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The quantification of TRAP+ cells revealed that less osteoclasts differentiation was induced by co-culture with 1 × 104 BMSCs from the RiCKO mice than from littermate controls (*P <0.05). When the number of BMSCs was increased to 3 × 104/well, the number of TRAP+ osteoclasts also rose significantly (***P <0.001) (Fig. 3D). These results suggested that BMSCs and TCM are both pivotal for osteoclastogenesis in vitro and that Rictor ablation in BMSCs suppresses osteoclastogenesis.

To examine the molecular basis for osteoclast differentiation, we evaluated the levels of several known osteoclastogenic factors including RANKL, OPG and M-CSF expressed in BMSCs cultured in DMEM (as control) or TCM, for 7days (Fig. 3E). As we reported previously, RANKL expression was significantly reduced, whereas expression levels of OPG and M-CSF were not altered in RICKO BMSCs compared with Rictorf/f BMSCs cultured in DMEM. After 7days of TCM treatment, expression of M-CSF increased significantly in both Rictorf/f and RiCKO BMSCs. However, the expression of RANKL did not rise in RiCKO BMSCs as much as in Rictorf/f BMSCs after treatment with TCM. As a result, the ratio of RANKL to OPG (RANKL/OPG) was more pronounced between Rictorf/f BMSCs and RiCKO BMSCs in TCM (Fig. 3F). Consistent with the results of western blotting, the result of ELISA confirmed that the protein level of RANKL was not increased in RiCKO cellular supernatant as much as in Rictorf/f supernatant after treatment with TCM (Fig. 3G).These results demonstrate that Rictor is crucial for TCM-induced RANKL expression in BMSCs, suggesting that reduction of RANKL expression by BMSCs in RiCKO mice is a major mechanism for the decreased osteoclastogenesis induced by cancer cells.

 Figure 2 

Rictor ablation in BMSCs decreases osteoclast formation in vivo. (A) Serum CTX-1 levels. (B) Representative images of TRAP staining in metastatic sites. (C) Quantification of osteoclast number normalized to trabecular bone surface. (D) Representative images of Cathepsin-K staining at the tumor-bone interface. (E) Quantification of Cathepsin-K-positive area relative to section area. Scale bar=50 µm. All bar graphs show mean ± SEM. **P <0.01, ***P< 0.001.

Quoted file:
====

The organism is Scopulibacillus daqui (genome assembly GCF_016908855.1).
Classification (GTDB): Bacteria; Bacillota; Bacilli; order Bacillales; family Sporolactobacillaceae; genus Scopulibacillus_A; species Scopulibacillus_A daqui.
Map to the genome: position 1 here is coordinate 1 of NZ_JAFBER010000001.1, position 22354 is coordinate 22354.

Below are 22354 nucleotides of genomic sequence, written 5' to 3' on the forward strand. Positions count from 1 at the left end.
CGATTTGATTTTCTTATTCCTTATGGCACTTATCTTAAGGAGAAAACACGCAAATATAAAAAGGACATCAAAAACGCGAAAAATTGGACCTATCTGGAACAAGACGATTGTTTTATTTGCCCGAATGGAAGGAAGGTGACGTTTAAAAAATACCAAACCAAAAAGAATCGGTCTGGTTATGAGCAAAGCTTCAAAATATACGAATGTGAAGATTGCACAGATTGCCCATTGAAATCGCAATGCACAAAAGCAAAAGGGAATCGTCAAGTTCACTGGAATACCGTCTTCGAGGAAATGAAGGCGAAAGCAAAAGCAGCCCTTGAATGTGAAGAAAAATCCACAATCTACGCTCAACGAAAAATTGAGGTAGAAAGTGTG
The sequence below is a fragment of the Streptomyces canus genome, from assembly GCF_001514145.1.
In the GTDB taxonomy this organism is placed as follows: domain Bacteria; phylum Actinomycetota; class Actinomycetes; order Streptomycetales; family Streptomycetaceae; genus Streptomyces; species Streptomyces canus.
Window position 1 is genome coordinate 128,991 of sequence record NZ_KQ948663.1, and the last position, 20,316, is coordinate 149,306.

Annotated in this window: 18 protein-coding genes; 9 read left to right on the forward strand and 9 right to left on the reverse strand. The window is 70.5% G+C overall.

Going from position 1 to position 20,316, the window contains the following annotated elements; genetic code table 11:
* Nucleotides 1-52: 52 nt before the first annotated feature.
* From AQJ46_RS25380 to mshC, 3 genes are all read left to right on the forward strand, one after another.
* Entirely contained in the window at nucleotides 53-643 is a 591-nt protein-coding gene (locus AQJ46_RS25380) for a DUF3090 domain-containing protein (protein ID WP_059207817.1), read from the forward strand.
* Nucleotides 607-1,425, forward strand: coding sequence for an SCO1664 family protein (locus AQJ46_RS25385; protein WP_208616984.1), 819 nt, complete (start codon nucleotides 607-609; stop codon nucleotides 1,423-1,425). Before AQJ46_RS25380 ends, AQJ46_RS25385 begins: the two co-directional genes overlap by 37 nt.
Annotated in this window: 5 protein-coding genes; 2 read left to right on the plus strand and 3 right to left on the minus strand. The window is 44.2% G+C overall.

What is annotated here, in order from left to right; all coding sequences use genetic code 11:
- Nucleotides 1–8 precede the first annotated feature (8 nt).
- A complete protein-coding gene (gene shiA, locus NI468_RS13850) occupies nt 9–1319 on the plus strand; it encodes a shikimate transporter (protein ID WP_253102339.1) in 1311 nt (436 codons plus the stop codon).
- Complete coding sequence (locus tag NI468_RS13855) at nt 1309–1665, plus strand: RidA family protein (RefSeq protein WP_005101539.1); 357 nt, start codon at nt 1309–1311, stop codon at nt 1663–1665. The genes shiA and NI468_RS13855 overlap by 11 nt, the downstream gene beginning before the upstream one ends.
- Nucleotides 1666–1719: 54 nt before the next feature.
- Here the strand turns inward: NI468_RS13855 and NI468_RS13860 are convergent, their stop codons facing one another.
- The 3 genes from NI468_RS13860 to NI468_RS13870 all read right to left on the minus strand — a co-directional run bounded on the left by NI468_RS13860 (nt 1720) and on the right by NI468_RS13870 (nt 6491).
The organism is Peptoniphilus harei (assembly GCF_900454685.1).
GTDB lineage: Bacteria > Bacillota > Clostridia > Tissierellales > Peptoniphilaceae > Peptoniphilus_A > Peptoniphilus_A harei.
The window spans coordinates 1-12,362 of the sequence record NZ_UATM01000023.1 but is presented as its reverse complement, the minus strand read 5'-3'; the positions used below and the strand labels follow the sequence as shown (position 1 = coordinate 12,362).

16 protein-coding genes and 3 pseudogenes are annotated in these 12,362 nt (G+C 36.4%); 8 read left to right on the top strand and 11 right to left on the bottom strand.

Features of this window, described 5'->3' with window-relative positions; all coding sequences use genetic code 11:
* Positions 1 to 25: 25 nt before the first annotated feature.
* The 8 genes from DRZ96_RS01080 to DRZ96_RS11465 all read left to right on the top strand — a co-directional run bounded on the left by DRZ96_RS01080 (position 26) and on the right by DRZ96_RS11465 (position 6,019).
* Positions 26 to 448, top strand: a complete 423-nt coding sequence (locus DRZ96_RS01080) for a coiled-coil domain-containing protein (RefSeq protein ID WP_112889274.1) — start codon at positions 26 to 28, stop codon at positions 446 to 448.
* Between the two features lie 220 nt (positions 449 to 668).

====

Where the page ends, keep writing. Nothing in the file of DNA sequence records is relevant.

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Loss of Rictor inhibits the transition of BMSCs to cancer associated fibroblasts (CAFs)

As important resident fibroblasts in the bone marrow, BMSCs have been recognized to play a critical role during bone metastasis due to their ability to differentiate into cancer-associated fibroblasts (CAFs) and to secrete cytokines into the tumor microenvironment (TME)[28]. We next investigated the role of Rictor in the transition of BMSCs to CAFs. We collected conditioned medium (TCM) from cultured TM40D cells. BMSCs from Rictorf/f or RiCKO mice were then cultured in TCM or in normal medium (as control) for 72h and the expression of CAF-related markers were evaluated. The biomarkers of CAFs, including smooth muscle actin α (α-SMA) and E-cadherin, were determined using immunofluorescent staining and western blotting (Fig. 4A, B). As shown in Fig. 4C, the biomarkers of CAFs in the TCM group were significantly upregulated compared with the control group, which indicated that TM40D cells might mediate the conversion of BMSCs to CAFs. Furthermore, the expressions of biomarkers increased more in CAFs from Rictorf/f mice (Rictorf/f CAFs) than from RiCKO mice (RiCKO CAFs).

Next we analyzed the cytokines secreted by CAFs using ELISA. The supernatants of CAFs were collected after 48h in culture. We identified three cytokines (IL-6, RANKL, TGFβ) with significantly decreased secretion in the culture medium from RiCKO CAFs, compared to medium from Rictorf/f CAFs (Fig. 4D,E,F). These three cytokines have been reported to play positive roles in promoting cancer cell growth and metastasis [3, 29-31]. Taken together, these results suggested that Rictor deficiency inhibited the transition of BMSCs to CAFs as well as decreasing cytokine secretion.